NASA launches Aquarius satellite into space, to measure saltiness of Earth’s oceans (Video)

By on Jun 11, 2011 in Astronomy, Science, United States, Weather Comments

NASA launched its Aquarius satellite on Friday, June 10, 2011 into space, as shown in the video below, which was said to be used to measure the saltiness of the Earth’s oceans.



NASA Aquarius satellite launch, June 10, 2011
Image Credit: NASA.gov

As noted at NASA.gov that day, the Aquarius satellite observatory was launched on Friday at 7:20:13 a.m. (PDT) from Vandenberg Air Force Base in California.

According to its report, the Aquarius/SAC-D satellite observatory was carried off by a Delta 2 rocket and will also be used by scientists to understand better the global water cycle, thus improving climate forecasts.

Apparently, NASA collaborated Argentina‘s space agency, Comisión Nacional de Actividades Espaciales (CONAE), for the launching of this Aquarius satellite (SAC-D).

Aquarius is a critical component of our Earth sciences work, and part of the next generation of space-based instruments that will take our knowledge of our home planet to new heights,” NASA Deputy Administrator Lori Garver said on the report.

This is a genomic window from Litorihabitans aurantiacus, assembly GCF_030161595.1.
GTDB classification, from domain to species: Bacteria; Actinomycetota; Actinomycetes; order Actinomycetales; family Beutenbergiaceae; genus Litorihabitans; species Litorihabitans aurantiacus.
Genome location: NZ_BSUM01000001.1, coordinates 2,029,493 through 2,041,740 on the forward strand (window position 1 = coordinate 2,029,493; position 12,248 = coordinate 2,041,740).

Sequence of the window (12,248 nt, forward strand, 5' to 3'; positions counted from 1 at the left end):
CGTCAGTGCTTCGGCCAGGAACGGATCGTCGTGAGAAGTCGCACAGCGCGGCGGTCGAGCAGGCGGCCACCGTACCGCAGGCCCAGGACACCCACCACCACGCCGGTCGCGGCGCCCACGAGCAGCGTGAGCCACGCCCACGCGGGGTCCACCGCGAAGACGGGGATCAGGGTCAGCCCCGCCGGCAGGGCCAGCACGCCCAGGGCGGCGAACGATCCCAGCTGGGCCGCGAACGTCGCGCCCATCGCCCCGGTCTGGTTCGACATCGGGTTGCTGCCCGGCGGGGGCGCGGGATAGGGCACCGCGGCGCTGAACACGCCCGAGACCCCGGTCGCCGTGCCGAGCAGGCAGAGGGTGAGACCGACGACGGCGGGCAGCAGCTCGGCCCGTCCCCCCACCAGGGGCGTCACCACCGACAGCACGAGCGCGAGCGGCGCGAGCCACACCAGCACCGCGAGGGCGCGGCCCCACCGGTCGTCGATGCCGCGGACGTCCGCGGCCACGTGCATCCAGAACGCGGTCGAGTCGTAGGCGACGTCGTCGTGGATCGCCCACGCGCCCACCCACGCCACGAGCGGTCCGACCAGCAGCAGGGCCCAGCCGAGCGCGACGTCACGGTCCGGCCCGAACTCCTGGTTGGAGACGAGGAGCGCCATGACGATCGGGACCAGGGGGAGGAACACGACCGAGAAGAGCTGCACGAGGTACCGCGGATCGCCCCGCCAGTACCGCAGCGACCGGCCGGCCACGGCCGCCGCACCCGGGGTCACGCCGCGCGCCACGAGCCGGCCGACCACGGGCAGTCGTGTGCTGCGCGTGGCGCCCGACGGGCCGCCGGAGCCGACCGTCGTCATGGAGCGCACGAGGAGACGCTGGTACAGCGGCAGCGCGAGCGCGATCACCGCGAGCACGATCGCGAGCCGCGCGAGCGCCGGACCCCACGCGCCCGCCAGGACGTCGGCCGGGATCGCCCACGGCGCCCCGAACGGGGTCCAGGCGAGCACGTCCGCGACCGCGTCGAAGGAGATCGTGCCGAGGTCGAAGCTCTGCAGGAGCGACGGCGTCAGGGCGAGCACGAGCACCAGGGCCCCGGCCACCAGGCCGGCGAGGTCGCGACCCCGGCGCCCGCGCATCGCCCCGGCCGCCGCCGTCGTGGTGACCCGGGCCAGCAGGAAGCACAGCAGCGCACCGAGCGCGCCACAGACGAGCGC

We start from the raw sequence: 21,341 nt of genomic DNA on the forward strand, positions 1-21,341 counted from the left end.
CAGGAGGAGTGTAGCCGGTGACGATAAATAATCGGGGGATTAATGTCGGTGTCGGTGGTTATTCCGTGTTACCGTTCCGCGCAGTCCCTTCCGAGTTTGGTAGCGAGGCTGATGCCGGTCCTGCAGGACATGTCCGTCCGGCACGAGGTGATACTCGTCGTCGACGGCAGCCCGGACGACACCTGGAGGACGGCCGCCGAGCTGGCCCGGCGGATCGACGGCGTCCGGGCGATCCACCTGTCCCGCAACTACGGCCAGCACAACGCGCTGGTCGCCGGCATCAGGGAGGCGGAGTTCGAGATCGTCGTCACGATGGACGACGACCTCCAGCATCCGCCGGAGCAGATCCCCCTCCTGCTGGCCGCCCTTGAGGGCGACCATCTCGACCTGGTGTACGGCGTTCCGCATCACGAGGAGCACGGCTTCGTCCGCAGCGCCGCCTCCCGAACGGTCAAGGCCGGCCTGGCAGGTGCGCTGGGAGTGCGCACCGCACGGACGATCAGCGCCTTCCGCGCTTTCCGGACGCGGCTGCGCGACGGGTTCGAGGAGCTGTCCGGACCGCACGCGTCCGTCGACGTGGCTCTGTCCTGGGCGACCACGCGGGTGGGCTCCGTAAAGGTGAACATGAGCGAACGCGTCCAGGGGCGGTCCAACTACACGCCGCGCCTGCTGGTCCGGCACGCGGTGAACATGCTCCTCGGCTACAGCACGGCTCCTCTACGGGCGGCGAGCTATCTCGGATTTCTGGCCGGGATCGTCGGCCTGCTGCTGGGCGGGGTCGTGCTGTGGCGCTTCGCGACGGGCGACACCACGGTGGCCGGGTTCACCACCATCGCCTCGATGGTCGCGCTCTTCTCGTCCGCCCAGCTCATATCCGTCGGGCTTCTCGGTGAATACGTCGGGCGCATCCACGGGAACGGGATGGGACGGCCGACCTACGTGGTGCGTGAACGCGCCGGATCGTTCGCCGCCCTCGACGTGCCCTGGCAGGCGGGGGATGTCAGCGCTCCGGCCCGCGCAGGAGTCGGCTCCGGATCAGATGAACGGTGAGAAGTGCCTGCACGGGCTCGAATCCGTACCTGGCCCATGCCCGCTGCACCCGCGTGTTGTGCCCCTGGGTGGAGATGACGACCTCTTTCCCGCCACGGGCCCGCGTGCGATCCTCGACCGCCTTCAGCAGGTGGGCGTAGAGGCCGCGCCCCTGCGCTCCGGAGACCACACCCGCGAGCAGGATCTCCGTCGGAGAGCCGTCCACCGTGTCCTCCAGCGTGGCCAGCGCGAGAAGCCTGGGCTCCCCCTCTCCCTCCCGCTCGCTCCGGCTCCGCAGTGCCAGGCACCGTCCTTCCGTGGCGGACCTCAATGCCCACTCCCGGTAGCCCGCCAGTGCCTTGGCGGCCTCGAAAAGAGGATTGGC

“The innovative scientists and engineers who contributed to this mission are part of the talented team that will help America win the future and make a positive impact across the globe.” Garver added.

In addition to Aquarius, the observatory brought along seven other instruments that will monitor natural hazards and collect a broad range of environmental data, with countries including Brazil, Canada, France and Italy as mission partners.

This Aquarius/SAC-D service platform will be tested and maneuvered into its final operational on the next 25 days, near-polar orbit 657 kilometers (408 miles) above Earth.


NASA Aquarius satellite launch, June 10, 2011
Video Credit: NASA.gov



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